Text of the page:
A historic workers' strike is being planned for Friday, which is generally recognized as International Workers' Day. Dubbed "The May Day General Strike," employees will be made up of employees to some of the largest companies on the planet, which will culminate after weeks of protest over how those deemed essential workers were compensated in the era of coronavirus.
The strike will include employees from Amazon, Whole Foods, Instacart, Walmart, FedEx, Target and Target's delivery service, Shipt. According to VICE, The plan is to walk off the job on Friday to protest these companies' overall failure to provide basic protections for its employees amid a global pandemic. Particularly as these same companies are reporting making record profits. The event's lead organizer, Chris Smalls, was fired from an Amazon facility in Staten Island after staging a walkout on March 31 over unsafe conditions.
"It's more powerful when we come together," Smalls said. "We formed an alliance between a bunch of different companies because we all have one common goal which is to save the lives of workers and communities. Right now isn't the time to open up the economy. Amazon is a breeding ground [for coronavirus] which is spreading right now through multiple facilities."
A spokesperson for Amazon issued a statement reading that they "respect people's right to express themselves," though the company objects "to the irresponsible actions of labor groups in spreading misinformation and making false claims about Amazon during this unprecedented health and economic crisis."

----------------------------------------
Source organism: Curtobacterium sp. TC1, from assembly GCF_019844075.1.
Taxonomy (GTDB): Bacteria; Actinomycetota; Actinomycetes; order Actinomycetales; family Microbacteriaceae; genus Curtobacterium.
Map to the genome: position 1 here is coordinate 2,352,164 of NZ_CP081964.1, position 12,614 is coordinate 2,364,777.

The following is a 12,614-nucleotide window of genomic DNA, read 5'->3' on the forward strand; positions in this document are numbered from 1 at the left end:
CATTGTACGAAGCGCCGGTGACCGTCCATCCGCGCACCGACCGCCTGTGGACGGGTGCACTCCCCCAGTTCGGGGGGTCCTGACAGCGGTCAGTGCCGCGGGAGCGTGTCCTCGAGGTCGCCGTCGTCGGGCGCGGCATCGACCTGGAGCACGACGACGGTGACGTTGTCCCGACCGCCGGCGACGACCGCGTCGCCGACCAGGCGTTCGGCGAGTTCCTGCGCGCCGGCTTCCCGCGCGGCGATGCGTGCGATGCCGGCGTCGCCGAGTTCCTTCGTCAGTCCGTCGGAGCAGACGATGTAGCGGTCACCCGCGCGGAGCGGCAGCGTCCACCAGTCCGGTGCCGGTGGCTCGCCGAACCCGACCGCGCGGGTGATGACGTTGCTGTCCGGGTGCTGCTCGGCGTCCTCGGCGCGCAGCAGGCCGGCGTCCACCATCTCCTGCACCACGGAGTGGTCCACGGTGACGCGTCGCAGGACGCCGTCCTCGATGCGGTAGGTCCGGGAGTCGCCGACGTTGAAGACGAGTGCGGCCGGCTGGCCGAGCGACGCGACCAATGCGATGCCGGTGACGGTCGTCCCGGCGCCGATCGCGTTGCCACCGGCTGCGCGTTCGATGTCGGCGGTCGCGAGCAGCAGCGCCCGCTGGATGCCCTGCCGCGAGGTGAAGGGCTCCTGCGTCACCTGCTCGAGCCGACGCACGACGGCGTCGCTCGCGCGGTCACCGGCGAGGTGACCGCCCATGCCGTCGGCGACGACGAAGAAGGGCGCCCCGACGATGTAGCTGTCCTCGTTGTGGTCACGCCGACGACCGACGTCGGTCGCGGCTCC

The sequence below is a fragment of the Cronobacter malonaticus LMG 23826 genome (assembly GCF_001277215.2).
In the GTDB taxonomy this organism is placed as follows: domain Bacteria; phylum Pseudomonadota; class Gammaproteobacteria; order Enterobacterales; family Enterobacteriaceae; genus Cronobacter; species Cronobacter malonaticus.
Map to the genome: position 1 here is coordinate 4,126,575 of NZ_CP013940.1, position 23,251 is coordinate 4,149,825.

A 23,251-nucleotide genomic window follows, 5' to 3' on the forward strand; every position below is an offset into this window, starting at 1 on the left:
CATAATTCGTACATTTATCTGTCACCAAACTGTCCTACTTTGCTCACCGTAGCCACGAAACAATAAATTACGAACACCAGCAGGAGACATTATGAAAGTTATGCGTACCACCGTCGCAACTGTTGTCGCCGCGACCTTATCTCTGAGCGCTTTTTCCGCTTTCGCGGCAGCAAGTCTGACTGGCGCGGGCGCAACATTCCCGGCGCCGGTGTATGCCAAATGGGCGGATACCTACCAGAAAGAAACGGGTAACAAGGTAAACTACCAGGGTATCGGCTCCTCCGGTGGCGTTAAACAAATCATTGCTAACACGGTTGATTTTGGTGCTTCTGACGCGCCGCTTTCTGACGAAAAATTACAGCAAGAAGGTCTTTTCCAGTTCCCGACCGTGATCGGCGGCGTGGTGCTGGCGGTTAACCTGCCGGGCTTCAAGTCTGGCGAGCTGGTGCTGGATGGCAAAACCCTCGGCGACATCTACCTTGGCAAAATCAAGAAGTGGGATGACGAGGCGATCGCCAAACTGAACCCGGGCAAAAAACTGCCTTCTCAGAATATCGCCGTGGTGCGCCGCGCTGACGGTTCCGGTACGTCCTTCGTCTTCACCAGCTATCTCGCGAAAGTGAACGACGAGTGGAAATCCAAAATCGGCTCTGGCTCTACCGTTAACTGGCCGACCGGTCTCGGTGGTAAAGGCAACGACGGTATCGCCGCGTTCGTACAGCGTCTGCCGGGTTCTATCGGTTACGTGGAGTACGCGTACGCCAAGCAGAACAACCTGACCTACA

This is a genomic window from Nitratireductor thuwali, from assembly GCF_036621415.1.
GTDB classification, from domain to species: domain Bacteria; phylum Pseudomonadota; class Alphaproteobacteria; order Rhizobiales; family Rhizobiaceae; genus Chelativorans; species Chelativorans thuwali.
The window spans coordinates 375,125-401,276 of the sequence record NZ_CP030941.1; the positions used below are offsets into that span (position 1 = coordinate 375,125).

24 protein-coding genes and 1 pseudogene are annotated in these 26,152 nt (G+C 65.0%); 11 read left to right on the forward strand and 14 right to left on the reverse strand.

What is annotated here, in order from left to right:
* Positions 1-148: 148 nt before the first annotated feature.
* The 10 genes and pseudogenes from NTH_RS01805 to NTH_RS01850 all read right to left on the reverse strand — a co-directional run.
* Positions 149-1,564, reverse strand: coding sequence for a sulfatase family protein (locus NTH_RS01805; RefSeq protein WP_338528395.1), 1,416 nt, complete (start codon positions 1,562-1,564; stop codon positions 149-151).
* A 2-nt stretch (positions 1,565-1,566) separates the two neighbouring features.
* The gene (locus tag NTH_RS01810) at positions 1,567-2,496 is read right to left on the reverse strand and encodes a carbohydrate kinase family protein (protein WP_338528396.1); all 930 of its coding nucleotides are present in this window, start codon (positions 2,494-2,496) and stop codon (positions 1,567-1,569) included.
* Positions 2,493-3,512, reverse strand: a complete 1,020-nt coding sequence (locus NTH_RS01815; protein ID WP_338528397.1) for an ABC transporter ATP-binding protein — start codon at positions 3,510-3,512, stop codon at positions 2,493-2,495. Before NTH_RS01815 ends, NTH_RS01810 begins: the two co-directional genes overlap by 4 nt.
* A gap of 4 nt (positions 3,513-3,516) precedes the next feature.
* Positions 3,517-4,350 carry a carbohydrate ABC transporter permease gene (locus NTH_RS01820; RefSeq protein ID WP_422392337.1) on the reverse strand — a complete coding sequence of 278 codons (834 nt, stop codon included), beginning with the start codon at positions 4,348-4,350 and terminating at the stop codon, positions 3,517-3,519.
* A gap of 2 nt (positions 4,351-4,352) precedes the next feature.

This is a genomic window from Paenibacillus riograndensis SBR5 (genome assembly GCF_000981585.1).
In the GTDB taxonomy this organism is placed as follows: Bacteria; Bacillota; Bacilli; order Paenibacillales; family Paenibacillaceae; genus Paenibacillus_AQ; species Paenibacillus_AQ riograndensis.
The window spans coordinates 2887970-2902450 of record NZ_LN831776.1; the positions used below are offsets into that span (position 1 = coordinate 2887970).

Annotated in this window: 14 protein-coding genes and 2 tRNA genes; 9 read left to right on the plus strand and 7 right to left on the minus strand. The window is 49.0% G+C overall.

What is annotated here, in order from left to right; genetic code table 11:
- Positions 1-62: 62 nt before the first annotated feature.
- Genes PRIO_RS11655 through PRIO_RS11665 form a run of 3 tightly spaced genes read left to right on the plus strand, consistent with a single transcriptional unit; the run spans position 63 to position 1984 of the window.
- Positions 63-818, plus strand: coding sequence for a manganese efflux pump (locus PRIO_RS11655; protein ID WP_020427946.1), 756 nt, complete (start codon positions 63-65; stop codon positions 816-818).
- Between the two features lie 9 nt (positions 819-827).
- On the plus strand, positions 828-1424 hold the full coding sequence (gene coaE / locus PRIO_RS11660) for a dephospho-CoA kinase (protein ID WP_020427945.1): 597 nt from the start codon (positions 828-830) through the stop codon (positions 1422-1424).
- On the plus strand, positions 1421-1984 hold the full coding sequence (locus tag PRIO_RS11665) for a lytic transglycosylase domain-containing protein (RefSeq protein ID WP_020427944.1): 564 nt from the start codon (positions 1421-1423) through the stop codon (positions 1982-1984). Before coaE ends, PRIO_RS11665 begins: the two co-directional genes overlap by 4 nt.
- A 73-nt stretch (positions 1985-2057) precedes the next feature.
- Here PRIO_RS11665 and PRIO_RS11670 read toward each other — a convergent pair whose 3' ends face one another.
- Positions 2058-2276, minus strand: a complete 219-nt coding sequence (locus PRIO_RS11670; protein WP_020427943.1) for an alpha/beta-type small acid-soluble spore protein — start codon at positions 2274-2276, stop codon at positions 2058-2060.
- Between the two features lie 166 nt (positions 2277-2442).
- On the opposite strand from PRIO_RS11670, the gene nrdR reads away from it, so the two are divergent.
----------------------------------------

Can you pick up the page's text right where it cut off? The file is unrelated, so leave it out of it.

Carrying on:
Smalls' claims, along with Amazon's retort, both echo what was discussed back in March when Smalls appeared on TODAY. "We're very low on masks, we don't have the proper gloves, all we want is for the building to be closed and professionally sanitized," Smalls said at the time. "I'm afraid to go to work."
It appears that Smalls has ample support, as organizers have met regularly online using Zoom to plan out the protest. "We're trying to echo calls for a general strike," Target employee Adam Ryan explained. "We want to shut down industry across the board and pushback with large numbers against the right-wing groups that want to risk our lives by reopening the economy
On April 14, Amazon had also confirmed that one of its employees had died from COVID-19. "We are saddened by the passing of a member of our management team in Hawthorne, California," Amazon Spokesperson Kristen Kish, said in a statement to Business Insider. "His family and loved ones are in our thoughts, and we are supporting his fellow colleagues."